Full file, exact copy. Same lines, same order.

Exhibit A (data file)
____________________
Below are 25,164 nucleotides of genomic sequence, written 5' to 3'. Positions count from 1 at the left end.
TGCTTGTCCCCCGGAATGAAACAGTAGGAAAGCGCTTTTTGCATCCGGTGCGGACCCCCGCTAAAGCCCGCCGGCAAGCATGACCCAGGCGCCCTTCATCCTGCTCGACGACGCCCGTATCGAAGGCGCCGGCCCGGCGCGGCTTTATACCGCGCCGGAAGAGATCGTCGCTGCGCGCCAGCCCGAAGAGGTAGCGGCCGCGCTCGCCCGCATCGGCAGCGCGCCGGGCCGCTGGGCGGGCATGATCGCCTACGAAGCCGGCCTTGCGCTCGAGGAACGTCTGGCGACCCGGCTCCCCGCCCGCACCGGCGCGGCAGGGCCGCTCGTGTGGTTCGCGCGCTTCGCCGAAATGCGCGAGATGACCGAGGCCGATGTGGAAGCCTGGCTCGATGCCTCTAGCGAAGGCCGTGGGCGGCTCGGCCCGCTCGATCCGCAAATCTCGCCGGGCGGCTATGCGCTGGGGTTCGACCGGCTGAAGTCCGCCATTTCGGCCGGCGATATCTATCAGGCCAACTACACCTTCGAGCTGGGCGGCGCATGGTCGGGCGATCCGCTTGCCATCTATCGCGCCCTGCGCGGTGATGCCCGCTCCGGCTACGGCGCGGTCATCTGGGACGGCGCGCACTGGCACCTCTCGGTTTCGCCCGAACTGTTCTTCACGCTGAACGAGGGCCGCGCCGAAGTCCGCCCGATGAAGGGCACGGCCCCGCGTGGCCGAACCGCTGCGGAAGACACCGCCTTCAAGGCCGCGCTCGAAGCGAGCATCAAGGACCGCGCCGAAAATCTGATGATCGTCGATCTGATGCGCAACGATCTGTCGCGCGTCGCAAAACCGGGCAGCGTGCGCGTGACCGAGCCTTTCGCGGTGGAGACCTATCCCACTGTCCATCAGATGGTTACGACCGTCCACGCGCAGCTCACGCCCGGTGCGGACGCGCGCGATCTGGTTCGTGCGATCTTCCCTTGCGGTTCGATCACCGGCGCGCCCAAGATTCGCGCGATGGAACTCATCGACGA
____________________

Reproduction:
Below are 25,164 nucleotides of genomic sequence, written 5' to 3'. Positions count from 1 at the left end.
TGCTTGTCCCCCGGAATGAAACAGTAGGAAAGCGCTTTTTGCATCCGGTGCGGACCCCCGCTAAAGCCCGCCGGCAAGCATGACCCAGGCGCCCTTCATCCTGCTCGACGACGCCCGTATCGAAGGCGCCGGCCCGGCGCGGCTTTATACCGCGCCGGAAGAGATCGTCGCTGCGCGCCAGCCCGAAGAGGTAGCGGCCGCGCTCGCCCGCATCGGCAGCGCGCCGGGCCGCTGGGCGGGCATGATCGCCTACGAAGCCGGCCTTGCGCTCGAGGAACGTCTGGCGACCCGGCTCCCCGCCCGCACCGGCGCGGCAGGGCCGCTCGTGTGGTTCGCGCGCTTCGCCGAAATGCGCGAGATGACCGAGGCCGATGTGGAAGCCTGGCTCGATGCCTCTAGCGAAGGCCGTGGGCGGCTCGGCCCGCTCGATCCGCAAATCTCGCCGGGCGGCTATGCGCTGGGGTTCGACCGGCTGAAGTCCGCCATTTCGGCCGGCGATATCTATCAGGCCAACTACACCTTCGAGCTGGGCGGCGCATGGTCGGGCGATCCGCTTGCCATCTATCGCGCCCTGCGCGGTGATGCCCGCTCCGGCTACGGCGCGGTCATCTGGGACGGCGCGCACTGGCACCTCTCGGTTTCGCCCGAACTGTTCTTCACGCTGAACGAGGGCCGCGCCGAAGTCCGCCCGATGAAGGGCACGGCCCCGCGTGGCCGAACCGCTGCGGAAGACACCGCCTTCAAGGCCGCGCTCGAAGCGAGCATCAAGGACCGCGCCGAAAATCTGATGATCGTCGATCTGATGCGCAACGATCTGTCGCGCGTCGCAAAACCGGGCAGCGTGCGCGTGACCGAGCCTTTCGCGGTGGAGACCTATCCCACTGTCCATCAGATGGTTACGACCGTCCACGCGCAGCTCACGCCCGGTGCGGACGCGCGCGATCTGGTTCGTGCGATCTTCCCTTGCGGTTCGATCACCGGCGCGCCCAAGATTCGCGCGATGGAACTCATCGACGA